Contractors Must Understand Who They're Bidding Against

Landscape contractors can better position themselves against three primary types of competitors—IF they know which types they're bidding against.

Landscape Maintenance Property 10895063

How many times have you put together what you thought was a home-run bid? The sales presentation went off without a hitch. Your references received calls from your new prospective client. But then a few days pass … and then a few weeks. The next thing you hear is that your competitor's truck is on the jobsite! What happened?!

Well, the client must have found (at least in their mind) a better solution to their problem. Your competitor did a better job of selling their value and positioning you out of the running.

How can you prevent this from happening in the future? Understand your three main types of competitors and have a strategy to compete against each.

1. The Incumbent

To compete against the company that had the job last year, you need to learn some things about the competitive situation.

Conduct a thorough interview with the client to identify the following:

  • Which services are included in the contract
  • If any dissatisfaction exists with the present contractor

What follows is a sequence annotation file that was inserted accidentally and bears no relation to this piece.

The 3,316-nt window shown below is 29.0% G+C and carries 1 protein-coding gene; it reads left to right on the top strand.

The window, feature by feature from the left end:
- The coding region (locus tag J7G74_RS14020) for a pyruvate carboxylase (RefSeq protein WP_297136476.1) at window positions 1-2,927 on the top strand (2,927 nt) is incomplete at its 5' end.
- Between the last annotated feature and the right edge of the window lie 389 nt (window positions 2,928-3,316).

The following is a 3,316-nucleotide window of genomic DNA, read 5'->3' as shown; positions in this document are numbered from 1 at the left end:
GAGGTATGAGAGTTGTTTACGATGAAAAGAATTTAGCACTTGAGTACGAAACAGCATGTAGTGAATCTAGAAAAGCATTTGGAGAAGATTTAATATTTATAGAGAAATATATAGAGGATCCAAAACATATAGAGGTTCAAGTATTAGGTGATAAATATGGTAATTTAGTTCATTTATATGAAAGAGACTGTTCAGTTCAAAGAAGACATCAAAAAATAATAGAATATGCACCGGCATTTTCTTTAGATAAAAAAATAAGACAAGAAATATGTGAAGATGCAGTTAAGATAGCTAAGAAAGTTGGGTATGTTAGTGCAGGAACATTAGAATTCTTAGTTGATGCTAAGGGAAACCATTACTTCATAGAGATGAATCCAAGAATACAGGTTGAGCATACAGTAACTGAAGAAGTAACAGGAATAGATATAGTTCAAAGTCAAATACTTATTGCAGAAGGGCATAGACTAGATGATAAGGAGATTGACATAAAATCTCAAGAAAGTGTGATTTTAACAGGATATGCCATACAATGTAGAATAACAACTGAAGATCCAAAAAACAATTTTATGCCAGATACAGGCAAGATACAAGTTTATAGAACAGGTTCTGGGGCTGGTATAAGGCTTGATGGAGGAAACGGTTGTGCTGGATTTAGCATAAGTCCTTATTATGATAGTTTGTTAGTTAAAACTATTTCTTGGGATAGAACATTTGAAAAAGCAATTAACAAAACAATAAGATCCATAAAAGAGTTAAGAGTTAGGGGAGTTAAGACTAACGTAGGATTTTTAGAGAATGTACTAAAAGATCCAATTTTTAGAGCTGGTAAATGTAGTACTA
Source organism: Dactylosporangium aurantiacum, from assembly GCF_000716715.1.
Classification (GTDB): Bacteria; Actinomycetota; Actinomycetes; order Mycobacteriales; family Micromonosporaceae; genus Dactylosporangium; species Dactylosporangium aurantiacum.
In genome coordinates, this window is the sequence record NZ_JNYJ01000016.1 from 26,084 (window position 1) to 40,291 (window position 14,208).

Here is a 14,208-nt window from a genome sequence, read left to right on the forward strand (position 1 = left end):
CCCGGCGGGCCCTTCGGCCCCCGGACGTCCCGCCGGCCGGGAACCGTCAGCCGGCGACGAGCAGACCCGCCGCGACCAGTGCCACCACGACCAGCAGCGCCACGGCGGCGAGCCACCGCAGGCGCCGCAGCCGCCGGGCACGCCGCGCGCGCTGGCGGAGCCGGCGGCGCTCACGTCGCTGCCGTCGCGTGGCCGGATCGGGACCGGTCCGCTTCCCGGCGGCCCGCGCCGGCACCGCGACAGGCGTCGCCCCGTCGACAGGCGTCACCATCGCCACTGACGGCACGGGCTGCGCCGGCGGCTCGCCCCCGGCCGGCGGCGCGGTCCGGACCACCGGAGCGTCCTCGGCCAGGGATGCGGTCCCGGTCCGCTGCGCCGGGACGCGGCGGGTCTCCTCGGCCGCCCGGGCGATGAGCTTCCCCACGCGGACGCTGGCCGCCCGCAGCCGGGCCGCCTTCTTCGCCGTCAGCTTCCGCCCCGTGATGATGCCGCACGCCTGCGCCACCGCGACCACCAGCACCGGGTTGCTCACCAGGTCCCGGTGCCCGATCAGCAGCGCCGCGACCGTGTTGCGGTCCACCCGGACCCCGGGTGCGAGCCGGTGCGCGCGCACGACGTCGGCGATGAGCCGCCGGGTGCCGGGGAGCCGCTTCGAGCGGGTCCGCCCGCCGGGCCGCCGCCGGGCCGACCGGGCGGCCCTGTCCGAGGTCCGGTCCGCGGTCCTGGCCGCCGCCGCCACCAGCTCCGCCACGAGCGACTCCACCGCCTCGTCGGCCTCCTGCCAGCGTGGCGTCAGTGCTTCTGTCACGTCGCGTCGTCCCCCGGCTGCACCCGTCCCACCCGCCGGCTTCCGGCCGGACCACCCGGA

• Learn about key employees of the client.

Then you want to dig even deeper. If there has been a problem, talk about when it happens, how often, and the ramifications it has on the overall health of the property. You might even want to observe the incumbent contractor as he services the property. Watch how his crew functions and look for "weaknesses" you could exploit, such as poor equipment and/or operation, lack of safety, overall crew sloppiness, etc.

Don't "attack" the incumbent in your sales pitch, though. Instead, have a conversation with the client that is based on the weaknesses you'd observed; this is fact, not mudslinging. You may then want to invite the client to observe the incumbent contractor him or herself.

2. The Local or Regional Force

This competitor probably gives you the most trouble because they know your strengths and weaknesses better than you do. Their prices are similar, as is the perception of their quality and customer service.

Help the client identify ways to receive greater benefit from your service. Be proactive in suggesting concepts, improvements, new ideas, and changes to service levels or contract terms that will benefit the client. Pass along savings without being asked to. Listen carefully for needs that the local or regional forces are either unwilling or incapable of addressing. Express a genuine desire to win the client's business through performance and quality.

3. The National Force

These big companies might be intimidating, but they're often the easiest to compete against. Many have lost touch with their customers, and have gotten too big and impersonal to respond to local needs. They are run by managers who are often out of touch and several levels removed from the actual day-to-day operations.

Ask the prospective client to call the national force's hotline to see how difficult it is to get a hold of the right person. Encourage the client to ask the national force for a list of, say, five clients who'd terminated their service in the past three years. You might even want to advise the client to put that requirement in the bid package.

Continually remind the client that you are a local company focused on local clients—period.